Risperdal is an antipsychotic medication, used to treat schizophrenia and symptoms of bipolar disorder. It is sometimes prescribed off-label to treat conditions linked to dementia, especially in senior citizens. Other antipsychotic medications include Seroquel (quetiapine) and Zyprexa (olanzapine).
For the study, researchers analyzed data from adults aged 65 and older who were newly prescribed an atypical antipsychotic medication, including risperidone (the generic version of Risperdal). Information was tracked for 90 days following prescription, to identify if patients were treated for a fall or fracture. Researchers found that new prescriptions for atypical antipsychotic medications were associated with a 50 percent increased risk of a serious fall and a 52 percent increased risk of a nonvertebral osteoporotic fracture.
That increased risk was consistent regardless of the specific antipsychotic being prescribed or the dose of medication given.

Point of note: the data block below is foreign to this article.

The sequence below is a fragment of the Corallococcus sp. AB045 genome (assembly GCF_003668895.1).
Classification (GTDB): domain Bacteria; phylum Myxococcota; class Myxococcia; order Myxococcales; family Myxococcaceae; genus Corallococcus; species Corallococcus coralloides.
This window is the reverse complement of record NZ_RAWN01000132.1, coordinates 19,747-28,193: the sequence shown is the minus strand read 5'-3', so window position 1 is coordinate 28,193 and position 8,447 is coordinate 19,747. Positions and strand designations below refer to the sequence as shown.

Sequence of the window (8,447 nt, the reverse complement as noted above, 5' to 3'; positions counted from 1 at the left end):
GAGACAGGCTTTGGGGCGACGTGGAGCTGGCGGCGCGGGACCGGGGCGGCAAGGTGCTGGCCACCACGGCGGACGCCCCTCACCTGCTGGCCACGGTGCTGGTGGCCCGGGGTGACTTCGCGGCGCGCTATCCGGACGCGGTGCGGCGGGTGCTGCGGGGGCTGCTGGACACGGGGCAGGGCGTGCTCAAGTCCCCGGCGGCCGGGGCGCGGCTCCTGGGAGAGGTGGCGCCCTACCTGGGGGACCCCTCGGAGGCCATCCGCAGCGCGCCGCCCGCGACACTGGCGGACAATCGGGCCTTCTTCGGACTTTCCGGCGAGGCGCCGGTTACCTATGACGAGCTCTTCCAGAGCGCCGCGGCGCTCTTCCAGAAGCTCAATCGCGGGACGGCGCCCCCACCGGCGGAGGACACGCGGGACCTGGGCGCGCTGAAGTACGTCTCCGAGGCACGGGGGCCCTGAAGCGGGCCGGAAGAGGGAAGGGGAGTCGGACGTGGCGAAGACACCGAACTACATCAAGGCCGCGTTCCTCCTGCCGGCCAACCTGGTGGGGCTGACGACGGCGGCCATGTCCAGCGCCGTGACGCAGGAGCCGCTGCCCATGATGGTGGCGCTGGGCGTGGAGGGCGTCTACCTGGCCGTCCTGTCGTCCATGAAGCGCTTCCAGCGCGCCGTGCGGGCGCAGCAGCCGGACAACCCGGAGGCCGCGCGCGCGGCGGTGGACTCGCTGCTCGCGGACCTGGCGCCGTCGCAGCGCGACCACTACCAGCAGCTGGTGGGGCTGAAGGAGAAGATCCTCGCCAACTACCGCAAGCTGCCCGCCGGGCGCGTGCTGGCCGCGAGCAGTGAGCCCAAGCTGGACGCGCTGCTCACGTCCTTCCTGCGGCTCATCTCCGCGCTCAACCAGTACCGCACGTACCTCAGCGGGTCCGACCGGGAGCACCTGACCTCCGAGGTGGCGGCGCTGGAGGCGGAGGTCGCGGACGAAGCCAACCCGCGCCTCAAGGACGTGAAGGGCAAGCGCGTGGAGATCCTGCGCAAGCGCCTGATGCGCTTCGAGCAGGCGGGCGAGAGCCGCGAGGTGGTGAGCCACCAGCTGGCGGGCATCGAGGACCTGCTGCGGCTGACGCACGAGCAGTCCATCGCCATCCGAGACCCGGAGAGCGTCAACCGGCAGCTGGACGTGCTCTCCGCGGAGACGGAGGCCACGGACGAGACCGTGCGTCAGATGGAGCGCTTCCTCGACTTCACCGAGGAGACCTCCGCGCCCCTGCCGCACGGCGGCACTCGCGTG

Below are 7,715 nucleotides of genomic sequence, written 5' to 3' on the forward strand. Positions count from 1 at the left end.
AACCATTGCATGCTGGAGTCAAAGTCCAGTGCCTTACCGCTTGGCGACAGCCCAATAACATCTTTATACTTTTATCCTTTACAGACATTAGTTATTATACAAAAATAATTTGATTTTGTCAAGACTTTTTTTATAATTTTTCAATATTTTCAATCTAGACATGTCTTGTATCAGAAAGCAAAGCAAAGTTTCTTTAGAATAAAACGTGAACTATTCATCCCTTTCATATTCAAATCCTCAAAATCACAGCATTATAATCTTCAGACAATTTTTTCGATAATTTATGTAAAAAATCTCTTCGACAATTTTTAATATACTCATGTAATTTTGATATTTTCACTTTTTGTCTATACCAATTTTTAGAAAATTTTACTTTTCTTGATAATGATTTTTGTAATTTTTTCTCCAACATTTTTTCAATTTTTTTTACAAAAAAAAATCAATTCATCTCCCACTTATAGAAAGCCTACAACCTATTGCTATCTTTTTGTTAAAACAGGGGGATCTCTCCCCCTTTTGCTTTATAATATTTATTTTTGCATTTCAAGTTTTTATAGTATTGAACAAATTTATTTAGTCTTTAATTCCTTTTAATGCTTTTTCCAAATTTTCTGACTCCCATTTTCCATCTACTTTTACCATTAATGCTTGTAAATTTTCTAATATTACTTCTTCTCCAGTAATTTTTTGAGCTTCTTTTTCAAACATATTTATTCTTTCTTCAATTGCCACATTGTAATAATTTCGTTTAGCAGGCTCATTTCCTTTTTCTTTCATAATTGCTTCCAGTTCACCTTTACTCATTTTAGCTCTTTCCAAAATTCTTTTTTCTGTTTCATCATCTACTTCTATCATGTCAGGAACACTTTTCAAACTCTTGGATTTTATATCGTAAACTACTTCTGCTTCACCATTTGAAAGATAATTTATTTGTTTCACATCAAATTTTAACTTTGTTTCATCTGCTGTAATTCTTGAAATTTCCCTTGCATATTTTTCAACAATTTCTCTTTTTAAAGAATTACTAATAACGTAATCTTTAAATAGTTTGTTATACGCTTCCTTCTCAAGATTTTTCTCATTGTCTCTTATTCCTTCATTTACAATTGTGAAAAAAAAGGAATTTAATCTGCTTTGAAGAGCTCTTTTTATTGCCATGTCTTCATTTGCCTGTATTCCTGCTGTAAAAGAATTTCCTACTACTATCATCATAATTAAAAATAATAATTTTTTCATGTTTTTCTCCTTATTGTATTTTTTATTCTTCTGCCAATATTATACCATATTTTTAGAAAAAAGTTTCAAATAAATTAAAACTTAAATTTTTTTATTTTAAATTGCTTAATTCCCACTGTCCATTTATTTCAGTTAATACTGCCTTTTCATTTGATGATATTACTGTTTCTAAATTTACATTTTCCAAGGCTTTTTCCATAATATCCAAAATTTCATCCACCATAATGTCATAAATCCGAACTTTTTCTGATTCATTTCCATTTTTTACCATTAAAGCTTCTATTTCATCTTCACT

READ MORE RISPERDAL LEGAL NEWS
According to reports, in 2014, Johnson & Johnson paid more than $1.6 billion in penalties from a settlement announced in November 2013 involving claims of illegal promotion of off-label drug uses. In November 2013, Johnson & Johnson agreed to settle allegations that the company knowingly marketed Risperdal for use in patients with dementia, even though the US Food and Drug Administration had refused to approve it to treat dementia because of an increased risk of stroke in patients using the medication to treat dementia. The Department of Justice also alleged Janssen Pharmaceuticals, a subsidiary of Johnson & Johnson, had evidence that Risperdal had an increased risk of diabetes but still marketed the medicine as having no safety concerns.